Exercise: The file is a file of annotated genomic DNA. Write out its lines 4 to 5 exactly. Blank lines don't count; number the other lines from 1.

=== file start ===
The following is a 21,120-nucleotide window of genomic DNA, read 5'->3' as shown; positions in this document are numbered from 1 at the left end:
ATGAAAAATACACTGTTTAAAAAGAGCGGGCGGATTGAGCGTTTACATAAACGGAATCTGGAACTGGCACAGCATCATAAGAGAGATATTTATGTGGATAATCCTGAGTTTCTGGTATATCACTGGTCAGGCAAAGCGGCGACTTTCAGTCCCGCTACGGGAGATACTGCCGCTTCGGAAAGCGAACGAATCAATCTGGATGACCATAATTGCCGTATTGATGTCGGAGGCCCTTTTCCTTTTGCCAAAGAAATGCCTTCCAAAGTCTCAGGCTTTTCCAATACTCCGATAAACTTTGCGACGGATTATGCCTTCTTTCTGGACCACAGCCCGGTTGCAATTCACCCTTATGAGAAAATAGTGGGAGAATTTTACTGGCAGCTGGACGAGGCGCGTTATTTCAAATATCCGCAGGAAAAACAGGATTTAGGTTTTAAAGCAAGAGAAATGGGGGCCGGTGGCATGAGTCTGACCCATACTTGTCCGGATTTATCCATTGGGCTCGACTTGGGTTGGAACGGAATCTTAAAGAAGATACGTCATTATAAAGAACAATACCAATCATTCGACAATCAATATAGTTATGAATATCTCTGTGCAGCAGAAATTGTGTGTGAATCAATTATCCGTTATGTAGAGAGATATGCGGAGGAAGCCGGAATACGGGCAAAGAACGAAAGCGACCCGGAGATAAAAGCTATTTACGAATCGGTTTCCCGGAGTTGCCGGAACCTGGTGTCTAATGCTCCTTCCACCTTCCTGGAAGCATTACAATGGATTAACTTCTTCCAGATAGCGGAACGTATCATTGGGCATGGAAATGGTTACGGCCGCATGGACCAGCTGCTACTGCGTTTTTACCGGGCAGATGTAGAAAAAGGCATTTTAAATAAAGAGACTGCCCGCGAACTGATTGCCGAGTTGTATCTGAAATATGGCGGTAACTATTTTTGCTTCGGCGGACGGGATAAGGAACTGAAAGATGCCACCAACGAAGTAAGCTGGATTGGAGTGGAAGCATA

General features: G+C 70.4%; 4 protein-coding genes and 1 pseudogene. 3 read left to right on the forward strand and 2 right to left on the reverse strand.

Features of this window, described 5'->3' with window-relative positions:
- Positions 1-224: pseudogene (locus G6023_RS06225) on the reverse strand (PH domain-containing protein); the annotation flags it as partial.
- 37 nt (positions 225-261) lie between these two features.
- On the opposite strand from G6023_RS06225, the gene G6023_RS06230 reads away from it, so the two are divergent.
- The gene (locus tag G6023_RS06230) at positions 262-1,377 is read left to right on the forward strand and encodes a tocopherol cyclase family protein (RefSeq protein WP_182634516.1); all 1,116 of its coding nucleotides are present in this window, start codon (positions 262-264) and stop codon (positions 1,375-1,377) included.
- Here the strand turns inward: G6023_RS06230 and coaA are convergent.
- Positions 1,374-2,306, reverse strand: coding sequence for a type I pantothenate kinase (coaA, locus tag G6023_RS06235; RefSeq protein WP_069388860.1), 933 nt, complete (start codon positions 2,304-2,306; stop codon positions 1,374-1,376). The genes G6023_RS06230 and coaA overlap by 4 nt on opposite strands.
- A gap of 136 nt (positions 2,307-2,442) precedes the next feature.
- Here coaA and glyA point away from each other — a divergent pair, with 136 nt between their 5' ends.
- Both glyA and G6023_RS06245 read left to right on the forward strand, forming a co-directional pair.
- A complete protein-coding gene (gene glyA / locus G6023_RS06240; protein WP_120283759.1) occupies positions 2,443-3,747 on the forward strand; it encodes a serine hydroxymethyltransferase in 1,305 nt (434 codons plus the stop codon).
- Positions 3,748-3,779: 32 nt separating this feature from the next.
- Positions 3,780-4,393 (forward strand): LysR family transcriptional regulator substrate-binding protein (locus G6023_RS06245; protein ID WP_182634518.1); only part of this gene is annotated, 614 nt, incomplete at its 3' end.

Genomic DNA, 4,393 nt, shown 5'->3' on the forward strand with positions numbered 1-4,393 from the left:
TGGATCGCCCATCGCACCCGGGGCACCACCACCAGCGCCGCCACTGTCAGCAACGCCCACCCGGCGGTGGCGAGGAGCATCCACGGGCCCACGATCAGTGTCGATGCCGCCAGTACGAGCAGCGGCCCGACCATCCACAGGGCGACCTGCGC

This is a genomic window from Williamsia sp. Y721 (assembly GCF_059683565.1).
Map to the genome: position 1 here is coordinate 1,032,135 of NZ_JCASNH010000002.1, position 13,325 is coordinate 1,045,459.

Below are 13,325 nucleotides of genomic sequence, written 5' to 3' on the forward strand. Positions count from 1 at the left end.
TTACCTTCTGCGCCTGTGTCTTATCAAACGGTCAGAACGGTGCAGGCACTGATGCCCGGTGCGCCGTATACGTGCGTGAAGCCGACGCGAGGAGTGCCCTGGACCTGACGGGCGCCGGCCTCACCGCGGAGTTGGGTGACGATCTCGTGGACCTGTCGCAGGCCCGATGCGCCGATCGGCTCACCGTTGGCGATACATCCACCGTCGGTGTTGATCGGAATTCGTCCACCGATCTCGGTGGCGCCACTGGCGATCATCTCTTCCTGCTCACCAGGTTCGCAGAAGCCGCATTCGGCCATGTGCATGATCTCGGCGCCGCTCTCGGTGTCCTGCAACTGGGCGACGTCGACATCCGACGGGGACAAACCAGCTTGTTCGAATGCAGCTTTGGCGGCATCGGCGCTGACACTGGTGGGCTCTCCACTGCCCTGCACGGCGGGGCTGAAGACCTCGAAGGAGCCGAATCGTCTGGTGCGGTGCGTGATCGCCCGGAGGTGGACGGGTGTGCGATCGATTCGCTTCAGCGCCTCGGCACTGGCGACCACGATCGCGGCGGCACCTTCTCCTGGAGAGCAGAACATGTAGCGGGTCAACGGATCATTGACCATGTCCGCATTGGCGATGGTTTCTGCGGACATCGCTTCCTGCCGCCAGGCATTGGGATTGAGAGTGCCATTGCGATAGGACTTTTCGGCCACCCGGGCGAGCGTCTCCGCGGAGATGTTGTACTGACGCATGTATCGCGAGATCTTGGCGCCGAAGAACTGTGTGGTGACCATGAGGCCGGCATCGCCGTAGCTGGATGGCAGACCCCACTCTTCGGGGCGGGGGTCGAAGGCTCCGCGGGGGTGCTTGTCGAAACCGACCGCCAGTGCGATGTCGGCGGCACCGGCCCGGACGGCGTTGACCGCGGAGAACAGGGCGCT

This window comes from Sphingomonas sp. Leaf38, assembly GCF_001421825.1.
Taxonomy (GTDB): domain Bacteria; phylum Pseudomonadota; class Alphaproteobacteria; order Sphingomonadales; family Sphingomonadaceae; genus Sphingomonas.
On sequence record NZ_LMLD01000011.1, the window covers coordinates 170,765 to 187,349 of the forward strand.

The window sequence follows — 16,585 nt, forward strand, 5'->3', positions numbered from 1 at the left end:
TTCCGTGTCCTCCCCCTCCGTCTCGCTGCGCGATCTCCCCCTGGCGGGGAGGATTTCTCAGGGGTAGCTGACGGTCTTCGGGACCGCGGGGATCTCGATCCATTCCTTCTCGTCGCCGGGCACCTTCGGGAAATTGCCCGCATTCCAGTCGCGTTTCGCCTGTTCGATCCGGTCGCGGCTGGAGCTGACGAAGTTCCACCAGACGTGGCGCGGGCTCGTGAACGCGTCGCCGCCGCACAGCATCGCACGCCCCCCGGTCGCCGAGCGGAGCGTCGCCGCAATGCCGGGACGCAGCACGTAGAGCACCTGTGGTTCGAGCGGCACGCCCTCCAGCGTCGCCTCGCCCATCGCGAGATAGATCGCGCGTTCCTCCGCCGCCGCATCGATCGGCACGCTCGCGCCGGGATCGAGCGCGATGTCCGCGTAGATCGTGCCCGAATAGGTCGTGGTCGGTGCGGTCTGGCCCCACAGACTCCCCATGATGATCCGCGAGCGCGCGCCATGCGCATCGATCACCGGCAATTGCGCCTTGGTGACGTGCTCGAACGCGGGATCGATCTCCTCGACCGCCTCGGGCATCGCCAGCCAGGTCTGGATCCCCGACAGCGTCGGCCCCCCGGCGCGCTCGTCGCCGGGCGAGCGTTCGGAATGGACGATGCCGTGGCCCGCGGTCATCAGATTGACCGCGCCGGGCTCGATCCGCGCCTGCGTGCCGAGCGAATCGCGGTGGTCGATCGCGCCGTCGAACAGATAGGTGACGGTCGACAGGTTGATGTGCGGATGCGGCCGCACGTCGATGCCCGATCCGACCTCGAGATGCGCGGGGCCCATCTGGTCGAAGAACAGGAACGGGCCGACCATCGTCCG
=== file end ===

Features of this window, described 5'->3' with window-relative positions:
- Positions 1-224: pseudogene (locus G6023_RS06225) on the reverse strand (PH domain-containing protein); the annotation flags it as partial.